A genet is a member of the genus Genetta, which consists of 14 to 17 species of small African carnivorans. The common genet is the only genet present in Europe and occurs in the Iberian Peninsula and France.

Aquatic genet species of mammal

The aquatic genet is a genet that has only been recorded in the northeast of the Democratic Republic of the Congo. Since it is only known from about 30 specimens in zoological collections, it had been listed as Data Deficient on the IUCN Red List since 1996, as it is considered one of Africa's rarest carnivores. In 2015, it has been reassessed as Near Threatened.

Eupleridae family of carnivorans

Eupleridae is a family of carnivorans endemic to Madagascar and comprising 10 known living species in seven genera, commonly known as euplerids, Malagasy mongooses or Malagasy carnivorans. The best known species is the fossa, in the subfamily Euplerinae. All species of Euplerinae were formerly classified as viverrids, while all species in the subfamily Galidiinae were classified as herpestids.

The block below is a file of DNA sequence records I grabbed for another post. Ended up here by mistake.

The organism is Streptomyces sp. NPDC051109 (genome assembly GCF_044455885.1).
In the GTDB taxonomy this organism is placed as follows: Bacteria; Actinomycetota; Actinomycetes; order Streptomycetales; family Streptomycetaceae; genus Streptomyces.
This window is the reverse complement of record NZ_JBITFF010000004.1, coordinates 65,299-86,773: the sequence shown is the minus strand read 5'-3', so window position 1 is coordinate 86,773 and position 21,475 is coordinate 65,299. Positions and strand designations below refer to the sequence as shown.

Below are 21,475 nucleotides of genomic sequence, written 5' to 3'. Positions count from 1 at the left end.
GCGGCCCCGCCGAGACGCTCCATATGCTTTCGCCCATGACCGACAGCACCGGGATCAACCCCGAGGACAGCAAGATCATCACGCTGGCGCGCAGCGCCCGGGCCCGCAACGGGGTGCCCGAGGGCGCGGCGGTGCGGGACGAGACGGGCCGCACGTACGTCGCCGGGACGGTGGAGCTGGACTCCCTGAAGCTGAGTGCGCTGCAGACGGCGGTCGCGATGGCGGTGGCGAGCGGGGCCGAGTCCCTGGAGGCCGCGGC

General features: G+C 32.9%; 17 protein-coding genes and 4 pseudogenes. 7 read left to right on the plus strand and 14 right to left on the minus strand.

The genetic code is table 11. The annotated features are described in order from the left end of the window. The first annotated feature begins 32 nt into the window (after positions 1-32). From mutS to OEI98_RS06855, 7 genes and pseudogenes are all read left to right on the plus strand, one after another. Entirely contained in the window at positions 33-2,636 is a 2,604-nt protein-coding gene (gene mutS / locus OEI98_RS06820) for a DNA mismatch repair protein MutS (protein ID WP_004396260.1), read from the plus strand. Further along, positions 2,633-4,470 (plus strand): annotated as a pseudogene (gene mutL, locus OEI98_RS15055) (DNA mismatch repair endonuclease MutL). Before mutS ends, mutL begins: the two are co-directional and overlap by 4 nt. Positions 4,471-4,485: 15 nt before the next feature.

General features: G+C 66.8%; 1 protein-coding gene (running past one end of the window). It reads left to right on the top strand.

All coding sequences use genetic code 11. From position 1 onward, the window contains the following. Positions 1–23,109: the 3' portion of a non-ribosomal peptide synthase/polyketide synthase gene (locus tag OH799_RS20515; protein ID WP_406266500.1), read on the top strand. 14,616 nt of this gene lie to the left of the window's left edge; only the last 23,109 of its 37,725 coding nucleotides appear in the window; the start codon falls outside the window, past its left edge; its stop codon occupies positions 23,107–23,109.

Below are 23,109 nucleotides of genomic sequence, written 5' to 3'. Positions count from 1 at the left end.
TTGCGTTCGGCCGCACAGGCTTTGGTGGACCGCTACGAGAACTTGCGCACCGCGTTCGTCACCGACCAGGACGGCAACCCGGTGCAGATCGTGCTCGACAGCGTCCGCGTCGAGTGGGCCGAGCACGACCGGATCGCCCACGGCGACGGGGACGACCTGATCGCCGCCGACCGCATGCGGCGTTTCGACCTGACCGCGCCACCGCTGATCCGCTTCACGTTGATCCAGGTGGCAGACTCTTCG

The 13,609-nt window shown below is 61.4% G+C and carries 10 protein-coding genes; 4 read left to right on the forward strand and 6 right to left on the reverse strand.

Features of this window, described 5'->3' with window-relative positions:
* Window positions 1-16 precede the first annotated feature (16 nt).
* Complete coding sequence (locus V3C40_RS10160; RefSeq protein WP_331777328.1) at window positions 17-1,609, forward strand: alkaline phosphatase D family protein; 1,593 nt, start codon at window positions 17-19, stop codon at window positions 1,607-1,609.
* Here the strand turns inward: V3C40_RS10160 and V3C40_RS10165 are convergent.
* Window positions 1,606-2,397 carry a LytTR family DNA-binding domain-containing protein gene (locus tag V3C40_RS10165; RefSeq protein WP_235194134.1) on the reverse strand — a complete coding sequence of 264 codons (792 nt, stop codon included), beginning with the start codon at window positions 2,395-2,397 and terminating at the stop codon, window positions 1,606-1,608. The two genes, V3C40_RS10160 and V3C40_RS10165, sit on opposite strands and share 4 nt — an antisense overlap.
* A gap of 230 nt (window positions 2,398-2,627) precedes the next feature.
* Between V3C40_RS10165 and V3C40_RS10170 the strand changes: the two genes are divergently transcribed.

Rusty-spotted genet species of mammal

The rusty-spotted genet, also called panther genet and large-spotted genet, is a genet that is widely distributed in sub-Saharan Africa. It is considered common and therefore listed as Least Concern on the IUCN Red List.

Johnstons genet species of mammal

Johnston's genet is a genet species native to the Upper Guinean forests. As it is threatened by deforestation and conversion of rainforest to agriculturally and industrially used land, it is listed as Near Threatened on the IUCN Red List.

Banded linsang species of mammal

The banded linsang is a linsang, a tree-dwelling carnivorous mammal native to the Sundaic region of Southeast Asia.